Rail Raised Tariffs

The theory often floated by opponents of investing in the Inland Mississippi River System is that barge volume can easily be shifted to rail.  In the short-run, railroads have already allocated resources that cannot be easily moved. Aside from relocating equipment, union labor also must be relocated.  A more profitable option is to maximize volume on existing tracks and charge a higher tariff rate. The reality is railroad companies are private entities that are primarily concerned with maximizing profits by transporting more cargo over its existing tracks.

When comparing the rail tariff rates from Minneapolis, Minnesota to the Center Gulf and Pacific Northwest, the CN railroad had to increase tariffs to ration consumption during the high-water event. The fact of the matter is many products hauled by the barge industry are low value bulk commodities that are not exactly the “fun” part of the business. For example, a Walmart distribution hub is very attractive to investors because of the long-term commitment and the intermodal freight in containers is more valuable than bulk commodities.  

Almost all soybeans exported from the U.S. are either shipped by barge or rail. In the U.S., the waterway system is the area in the greatest need of investment. According to The American Society of Civil Engineers, “the United States’ 25,000 miles of inland waterways and 239 locks form the freight network’s “water highway.” This intricate system, operated and maintained by the U.S. Army Corps of Engineers, supports more than half a million jobs and delivers more than 600 million tons of cargo each year, about 14% of all domestic freight. Most locks and dams on the system are well beyond their 50-year design life, and nearly half of vessels experience delays. Investment in the waterways system has increased in recent years, but upgrades on the system still take decades to complete.”

Railroad tracks are a major investment that often requires decades to turn a profit. As a result, the railroads are not going to make major investment decisions on short-term issues. Spending money that debottlenecks a choke point to allow more volume to move on existing track is a priority. In the U.S. transportation system, other transportation modes rely on the Inland Mississippi River System to move large bulk commodities. The idea that rail can “easily” handle an annual increase of over a half billion short tons of volume is simply a false statement. Having access to the Inland Mississippi River System is an important competitive advantage that helps U.S. soybean farmers compete in the world market. The financial health of the American farmer is directly linked to the Inland Mississippi River System.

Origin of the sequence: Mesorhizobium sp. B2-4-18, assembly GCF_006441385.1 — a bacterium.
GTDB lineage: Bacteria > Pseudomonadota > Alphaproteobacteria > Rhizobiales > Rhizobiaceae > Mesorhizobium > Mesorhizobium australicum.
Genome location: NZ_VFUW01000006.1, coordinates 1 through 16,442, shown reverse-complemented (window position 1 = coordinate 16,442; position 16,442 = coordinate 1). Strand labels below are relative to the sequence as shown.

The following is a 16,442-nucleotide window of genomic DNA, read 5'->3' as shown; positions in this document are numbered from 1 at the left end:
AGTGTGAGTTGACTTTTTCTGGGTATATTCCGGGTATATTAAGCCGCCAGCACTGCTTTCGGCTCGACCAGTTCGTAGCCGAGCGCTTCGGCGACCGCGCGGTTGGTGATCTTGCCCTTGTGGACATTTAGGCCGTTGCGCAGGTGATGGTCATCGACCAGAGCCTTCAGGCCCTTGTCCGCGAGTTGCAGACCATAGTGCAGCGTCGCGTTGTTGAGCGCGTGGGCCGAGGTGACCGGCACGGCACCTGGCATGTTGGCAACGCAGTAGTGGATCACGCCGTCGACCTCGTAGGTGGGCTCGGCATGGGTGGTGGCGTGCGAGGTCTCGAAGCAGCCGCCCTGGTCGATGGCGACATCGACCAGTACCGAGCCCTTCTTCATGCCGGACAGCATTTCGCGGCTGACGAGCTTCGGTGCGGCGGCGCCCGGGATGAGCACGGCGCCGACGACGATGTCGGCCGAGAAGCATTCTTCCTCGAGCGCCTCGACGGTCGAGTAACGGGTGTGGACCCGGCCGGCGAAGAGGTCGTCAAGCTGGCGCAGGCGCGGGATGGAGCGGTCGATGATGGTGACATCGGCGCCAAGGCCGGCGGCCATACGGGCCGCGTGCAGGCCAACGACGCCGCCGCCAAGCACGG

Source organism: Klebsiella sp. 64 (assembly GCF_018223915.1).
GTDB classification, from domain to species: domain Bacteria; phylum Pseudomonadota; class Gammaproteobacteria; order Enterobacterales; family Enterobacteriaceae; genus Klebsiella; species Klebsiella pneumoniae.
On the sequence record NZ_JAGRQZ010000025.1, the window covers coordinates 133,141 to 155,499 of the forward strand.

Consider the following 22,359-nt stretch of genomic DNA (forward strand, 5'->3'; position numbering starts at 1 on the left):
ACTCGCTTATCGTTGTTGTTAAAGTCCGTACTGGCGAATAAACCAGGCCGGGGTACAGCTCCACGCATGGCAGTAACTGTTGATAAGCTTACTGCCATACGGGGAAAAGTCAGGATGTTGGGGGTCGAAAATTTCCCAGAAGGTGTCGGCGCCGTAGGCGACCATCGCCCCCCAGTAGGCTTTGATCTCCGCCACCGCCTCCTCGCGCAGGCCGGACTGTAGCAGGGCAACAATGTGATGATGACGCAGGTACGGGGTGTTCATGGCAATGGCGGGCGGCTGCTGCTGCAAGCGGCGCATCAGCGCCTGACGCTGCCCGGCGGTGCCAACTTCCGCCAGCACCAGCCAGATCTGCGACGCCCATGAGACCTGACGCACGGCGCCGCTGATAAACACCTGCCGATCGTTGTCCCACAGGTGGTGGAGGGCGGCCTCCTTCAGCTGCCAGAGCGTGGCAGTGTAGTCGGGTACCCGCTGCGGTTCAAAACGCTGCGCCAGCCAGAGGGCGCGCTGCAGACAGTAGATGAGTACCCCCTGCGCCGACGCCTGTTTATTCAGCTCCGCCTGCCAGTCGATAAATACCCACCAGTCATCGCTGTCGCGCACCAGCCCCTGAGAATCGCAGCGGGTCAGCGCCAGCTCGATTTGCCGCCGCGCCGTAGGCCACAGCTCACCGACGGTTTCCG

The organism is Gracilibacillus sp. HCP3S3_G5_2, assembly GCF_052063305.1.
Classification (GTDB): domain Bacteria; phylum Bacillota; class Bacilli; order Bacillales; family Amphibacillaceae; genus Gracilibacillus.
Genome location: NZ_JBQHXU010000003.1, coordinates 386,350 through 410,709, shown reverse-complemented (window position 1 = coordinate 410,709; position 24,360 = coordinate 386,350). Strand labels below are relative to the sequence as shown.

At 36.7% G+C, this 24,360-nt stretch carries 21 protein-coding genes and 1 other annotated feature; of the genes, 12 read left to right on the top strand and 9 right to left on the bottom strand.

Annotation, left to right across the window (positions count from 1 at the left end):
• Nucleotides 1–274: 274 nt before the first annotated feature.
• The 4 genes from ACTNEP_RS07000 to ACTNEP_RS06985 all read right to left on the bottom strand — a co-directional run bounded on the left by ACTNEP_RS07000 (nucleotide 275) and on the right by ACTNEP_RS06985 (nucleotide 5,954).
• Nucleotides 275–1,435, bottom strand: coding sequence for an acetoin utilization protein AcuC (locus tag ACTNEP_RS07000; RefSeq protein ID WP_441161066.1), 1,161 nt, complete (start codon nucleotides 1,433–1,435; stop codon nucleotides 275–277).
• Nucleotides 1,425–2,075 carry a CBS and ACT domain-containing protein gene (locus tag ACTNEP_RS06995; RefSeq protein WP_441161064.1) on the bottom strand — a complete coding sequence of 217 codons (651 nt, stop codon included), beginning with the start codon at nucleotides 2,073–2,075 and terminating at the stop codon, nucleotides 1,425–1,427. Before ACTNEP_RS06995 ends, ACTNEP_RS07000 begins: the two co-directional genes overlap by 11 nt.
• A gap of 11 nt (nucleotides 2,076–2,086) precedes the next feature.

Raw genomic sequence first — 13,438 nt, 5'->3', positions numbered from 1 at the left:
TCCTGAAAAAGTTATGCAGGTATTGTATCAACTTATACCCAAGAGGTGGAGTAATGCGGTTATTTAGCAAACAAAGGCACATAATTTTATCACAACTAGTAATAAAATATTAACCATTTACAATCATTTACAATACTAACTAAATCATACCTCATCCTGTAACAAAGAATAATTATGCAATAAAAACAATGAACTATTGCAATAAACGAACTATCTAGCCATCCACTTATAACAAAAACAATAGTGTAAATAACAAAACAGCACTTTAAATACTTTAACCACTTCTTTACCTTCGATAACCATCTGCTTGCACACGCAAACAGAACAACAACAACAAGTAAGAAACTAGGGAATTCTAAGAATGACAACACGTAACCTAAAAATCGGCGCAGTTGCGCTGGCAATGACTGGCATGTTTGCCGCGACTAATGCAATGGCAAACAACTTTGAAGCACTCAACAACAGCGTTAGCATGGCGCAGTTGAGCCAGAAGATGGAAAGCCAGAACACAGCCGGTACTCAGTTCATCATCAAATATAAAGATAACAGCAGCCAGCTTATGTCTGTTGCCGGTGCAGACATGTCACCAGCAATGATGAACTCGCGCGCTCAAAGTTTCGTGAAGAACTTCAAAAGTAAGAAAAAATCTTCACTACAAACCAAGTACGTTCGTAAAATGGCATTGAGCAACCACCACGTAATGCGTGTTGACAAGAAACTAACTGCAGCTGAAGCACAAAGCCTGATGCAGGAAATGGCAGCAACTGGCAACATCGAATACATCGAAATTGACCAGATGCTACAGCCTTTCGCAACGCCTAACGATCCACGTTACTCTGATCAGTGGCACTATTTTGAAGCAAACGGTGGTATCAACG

Alan Barrett
Alan Barrett

Director of Research and Consulting

Higby Barrett LLC

Alan Barrett is the Director of Research and Consulting for HIgby Barrett LLC. He is an accomplished commodity economist with more than 25 years of experience in futures and cash markets with a focus on cotton, commodity projects, non-traditional agricultural products, transportation and supply chain studies. Alan spent six years as a commodity futures broker. His expertise encompasses feasibility studies of oilseed crushing plants (soybean canola, and cottonseed), grain elevators, export elevators, shuttle elevators, grain container operations, flourmills and other processing facilities. Alan also has conducted transportation supply chain studies for grains, oilseeds, fertilizer, coal, natural gas, crude oil, and petroleum products. Alan has considerable experience in non-traditional agricultural products such as coal, coke, natural gas, chemicals, hydraulic fracturing fluid, hydraulic fracturing proppants, glycerin, fertilizer, micronutrients, salt, limestone, cement, iron ore, pig iron, and steel, especially feed ingredients. Mr. Barrett has a BS and MS in Agricultural Economics from the University of Tennessee.